Your favorite straightening or teasing comb could have build-up from months of use, harboring germs and bacteria (and preventing tools from functioning properly). Here’s what you can do about it.
You might be diligent about cleansing your face before you sleep – double cleansing and scrubbing till you have a clean canvas. If you’re a rule follower, you’re probably also washing your makeup brushes, soaking them till they’re traceless. But hair tools and brushes, which might be used every day or often in the week, might be left by the wayside in your deep cleaning routine. Just like leftover makeup can clog your pores and result in inflammation and acne, styling products on your tools and combs can affect the health of your hair, and may even lead to scalp infections. If you are a professional, it’s even more important that you clean your tools regularly. “Hygiene is vital and non-negotiable for any artist trying to make a name for themselves in the industry. Using dirty and damaged products and equipment make the worst impression on any client”, says hair and makeup artist and trainer, Simone Chakravarty. Ahead she sheds light on how to clean every single tool and brush you use for your strands.
“Be it for your regular brushes, paddle and bristle brushes, it’s not just the bristle the need cleaning. Use an alcoholic wet wipe and clean the handle and back the back of the brush too”, says Chakravarty. For the bristles, you can remove any collected hair (cut it with scissors if need be), and wash the bristles in shampoo and warm water, a solution that also works for rollers and hairpins. “I also use a brush cleaner, which is essentially a smaller comb that allows me to clean the bristles on my more regular brushes”, adds the expert. Let the brushes air dry, or use a blow-dryer to hasten the process.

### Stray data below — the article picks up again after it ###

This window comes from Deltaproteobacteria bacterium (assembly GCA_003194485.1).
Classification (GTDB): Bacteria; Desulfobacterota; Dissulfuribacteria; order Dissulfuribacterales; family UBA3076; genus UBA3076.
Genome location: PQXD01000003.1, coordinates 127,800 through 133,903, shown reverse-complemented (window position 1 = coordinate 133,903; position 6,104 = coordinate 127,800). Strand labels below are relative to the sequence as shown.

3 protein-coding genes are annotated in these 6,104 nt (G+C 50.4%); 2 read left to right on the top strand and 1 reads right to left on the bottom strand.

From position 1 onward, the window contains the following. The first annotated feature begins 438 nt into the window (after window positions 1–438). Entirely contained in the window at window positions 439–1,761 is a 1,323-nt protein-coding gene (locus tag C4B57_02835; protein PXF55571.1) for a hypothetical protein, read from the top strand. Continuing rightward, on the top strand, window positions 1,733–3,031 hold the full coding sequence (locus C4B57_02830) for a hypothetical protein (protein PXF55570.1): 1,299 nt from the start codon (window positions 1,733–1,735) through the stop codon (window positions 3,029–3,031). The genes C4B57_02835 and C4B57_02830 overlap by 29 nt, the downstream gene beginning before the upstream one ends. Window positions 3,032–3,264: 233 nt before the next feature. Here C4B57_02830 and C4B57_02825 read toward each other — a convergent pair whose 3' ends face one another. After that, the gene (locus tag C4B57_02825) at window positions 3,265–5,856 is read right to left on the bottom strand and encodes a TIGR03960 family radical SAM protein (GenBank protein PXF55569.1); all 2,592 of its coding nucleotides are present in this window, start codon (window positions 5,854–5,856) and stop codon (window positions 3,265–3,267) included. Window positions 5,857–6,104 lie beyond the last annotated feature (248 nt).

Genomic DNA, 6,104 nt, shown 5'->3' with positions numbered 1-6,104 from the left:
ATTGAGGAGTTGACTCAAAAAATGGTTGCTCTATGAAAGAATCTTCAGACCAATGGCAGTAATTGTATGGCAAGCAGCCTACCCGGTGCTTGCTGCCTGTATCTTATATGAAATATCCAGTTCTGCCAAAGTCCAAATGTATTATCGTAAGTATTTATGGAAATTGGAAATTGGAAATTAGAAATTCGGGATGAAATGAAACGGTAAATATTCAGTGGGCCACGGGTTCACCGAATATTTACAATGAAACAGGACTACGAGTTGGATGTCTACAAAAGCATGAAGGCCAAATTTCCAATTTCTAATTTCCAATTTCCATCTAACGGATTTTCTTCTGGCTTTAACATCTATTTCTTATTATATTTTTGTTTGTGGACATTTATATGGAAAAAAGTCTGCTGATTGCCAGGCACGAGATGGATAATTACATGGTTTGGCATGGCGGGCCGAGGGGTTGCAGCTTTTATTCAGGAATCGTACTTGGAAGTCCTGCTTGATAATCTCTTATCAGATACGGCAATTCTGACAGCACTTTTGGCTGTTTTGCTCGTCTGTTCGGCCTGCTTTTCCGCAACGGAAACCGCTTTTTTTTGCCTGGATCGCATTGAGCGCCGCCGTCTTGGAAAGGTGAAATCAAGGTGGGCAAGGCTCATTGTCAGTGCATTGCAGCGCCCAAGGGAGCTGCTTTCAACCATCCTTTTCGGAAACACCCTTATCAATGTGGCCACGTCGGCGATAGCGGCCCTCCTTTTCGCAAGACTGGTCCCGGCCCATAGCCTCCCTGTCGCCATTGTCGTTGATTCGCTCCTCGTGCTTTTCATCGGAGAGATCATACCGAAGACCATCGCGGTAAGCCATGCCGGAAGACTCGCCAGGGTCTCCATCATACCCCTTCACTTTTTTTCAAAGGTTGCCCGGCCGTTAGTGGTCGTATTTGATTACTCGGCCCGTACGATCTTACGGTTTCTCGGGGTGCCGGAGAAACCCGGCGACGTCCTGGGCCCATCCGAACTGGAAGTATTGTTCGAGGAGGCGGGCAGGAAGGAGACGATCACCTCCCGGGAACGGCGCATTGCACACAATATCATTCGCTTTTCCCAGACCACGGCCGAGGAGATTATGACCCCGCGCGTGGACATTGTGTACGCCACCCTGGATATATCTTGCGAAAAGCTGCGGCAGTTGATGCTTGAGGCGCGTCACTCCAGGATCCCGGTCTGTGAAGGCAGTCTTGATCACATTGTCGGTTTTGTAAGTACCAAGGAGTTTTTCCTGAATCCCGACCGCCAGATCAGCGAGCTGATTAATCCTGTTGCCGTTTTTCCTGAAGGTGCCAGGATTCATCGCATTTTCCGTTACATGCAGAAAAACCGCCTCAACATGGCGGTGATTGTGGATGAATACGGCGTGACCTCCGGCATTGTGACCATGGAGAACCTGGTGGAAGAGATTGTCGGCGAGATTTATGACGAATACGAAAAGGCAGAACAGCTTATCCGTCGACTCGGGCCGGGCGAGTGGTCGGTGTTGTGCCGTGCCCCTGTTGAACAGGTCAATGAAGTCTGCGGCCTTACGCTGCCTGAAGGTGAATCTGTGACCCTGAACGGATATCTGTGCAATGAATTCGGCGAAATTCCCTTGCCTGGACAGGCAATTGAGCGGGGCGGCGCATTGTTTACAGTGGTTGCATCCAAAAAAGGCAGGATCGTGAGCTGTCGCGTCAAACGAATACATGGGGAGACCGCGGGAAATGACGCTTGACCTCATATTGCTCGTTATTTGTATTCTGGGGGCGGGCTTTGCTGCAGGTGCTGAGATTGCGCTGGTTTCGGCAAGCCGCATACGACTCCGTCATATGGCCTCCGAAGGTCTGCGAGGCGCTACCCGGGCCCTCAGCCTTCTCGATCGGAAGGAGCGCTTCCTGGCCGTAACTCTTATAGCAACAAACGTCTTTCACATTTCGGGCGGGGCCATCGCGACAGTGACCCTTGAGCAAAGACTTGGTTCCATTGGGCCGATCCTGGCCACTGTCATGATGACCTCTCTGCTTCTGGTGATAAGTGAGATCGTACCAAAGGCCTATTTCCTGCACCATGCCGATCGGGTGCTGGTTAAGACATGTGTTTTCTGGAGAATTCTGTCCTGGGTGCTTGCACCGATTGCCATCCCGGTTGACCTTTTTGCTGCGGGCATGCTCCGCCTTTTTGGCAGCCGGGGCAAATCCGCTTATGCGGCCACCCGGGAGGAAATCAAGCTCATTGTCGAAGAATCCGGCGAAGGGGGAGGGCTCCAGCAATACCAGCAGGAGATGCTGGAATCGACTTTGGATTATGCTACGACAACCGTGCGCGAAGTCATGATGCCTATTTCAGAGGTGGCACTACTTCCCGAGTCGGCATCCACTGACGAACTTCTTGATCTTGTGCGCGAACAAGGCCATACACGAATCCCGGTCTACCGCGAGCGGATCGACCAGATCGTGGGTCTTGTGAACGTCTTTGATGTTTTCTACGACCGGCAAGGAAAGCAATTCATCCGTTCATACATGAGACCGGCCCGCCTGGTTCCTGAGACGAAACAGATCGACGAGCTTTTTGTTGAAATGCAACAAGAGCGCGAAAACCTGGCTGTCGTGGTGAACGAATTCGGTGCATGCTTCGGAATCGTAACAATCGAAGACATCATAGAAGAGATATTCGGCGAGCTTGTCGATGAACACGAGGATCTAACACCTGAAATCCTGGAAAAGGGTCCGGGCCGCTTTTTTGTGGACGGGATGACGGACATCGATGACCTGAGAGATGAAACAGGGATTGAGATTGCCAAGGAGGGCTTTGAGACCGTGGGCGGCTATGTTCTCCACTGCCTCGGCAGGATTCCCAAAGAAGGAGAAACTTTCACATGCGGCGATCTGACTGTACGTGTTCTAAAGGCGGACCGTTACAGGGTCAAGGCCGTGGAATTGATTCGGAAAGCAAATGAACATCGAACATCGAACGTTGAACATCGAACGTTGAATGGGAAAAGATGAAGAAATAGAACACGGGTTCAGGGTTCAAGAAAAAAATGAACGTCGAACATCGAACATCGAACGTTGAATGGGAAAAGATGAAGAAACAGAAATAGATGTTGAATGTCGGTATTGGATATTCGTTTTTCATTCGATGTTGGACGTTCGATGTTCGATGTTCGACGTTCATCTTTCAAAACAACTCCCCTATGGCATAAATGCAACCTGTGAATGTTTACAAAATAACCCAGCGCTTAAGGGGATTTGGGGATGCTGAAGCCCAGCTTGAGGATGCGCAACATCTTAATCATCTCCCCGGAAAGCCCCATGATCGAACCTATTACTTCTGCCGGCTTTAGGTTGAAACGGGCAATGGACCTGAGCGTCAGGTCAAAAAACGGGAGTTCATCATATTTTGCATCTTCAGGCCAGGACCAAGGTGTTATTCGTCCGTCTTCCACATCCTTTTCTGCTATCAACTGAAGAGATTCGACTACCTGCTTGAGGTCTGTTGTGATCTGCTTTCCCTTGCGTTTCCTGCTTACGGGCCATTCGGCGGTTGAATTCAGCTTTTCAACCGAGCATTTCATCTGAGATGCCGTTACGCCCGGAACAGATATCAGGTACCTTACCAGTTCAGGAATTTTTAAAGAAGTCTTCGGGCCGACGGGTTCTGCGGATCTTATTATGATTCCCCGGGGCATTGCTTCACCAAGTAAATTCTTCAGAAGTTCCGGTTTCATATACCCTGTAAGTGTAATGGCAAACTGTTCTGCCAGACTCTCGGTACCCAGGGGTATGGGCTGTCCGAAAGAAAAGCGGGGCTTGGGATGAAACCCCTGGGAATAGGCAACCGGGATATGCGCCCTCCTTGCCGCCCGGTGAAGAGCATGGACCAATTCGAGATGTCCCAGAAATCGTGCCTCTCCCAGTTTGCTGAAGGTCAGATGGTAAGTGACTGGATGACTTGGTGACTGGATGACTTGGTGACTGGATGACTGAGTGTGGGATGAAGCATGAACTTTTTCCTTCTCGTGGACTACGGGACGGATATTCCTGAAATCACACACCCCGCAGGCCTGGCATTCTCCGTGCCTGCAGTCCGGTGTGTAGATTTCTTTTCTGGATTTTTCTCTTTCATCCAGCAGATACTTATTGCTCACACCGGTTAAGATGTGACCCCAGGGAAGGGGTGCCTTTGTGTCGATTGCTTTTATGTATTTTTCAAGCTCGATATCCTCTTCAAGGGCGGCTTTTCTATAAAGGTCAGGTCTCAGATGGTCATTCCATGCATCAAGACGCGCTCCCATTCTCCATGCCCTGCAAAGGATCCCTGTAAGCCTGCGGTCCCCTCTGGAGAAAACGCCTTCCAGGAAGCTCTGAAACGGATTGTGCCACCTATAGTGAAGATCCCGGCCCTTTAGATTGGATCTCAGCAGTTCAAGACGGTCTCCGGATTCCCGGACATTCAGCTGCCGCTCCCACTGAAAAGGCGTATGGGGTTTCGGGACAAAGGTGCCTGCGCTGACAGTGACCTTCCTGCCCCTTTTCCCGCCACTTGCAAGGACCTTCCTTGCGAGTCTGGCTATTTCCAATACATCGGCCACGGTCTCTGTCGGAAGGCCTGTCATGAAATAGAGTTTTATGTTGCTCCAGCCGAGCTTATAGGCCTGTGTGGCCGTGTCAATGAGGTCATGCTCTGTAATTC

It is hard not to notice the strands that get caught in your comb’s or brush’s teeth. It’s not always clean hair, so getting rid of the broken pieces every time you use the comb is ideal. If you’ve combed through hair with oil or hairspray, there might be gunk on the comb that may linger. Soaking the comb in a mild shampoo, or a mixture of water and vinegar can also help break up the build-up.
Hair Straighteners And Curlers
You might miss it, but flat irons and curling wands are often ridden with product build-up from heat protectors, serums and conditioners. And since many are oil and cream-based, getting rid of them isn’t exactly easy job. Plus, the heat causes all the product to transfer from the strands to the tools, which can affect their performance as well. “They key to maintain your tools is to clean them after every use, both the cable and the tools itself. For equipment such as tongs and flat irons, use an alcoholic wet wipe and clean the cable and the tool”, says Chakravarty. You could also wipe the tool while it’s still a little warm, which makes it easier to get rid of the product. Be careful not to burn yourself though, and don’t forget to get inside the clamp of your curling iron. “On the hot plates, use a cotton pad warm water to clean the panel or the iron”, the expert adds.
Even the blow-dryer that you don’t actually use on your hair needs to be cleaned often enough. The air-vent grill (usually at the back or side) should be removed, and then the filter should be thoroughly cleaned. This might have lint, dust and hair stuck in it. Just wipe it down with a cloth after you’re done.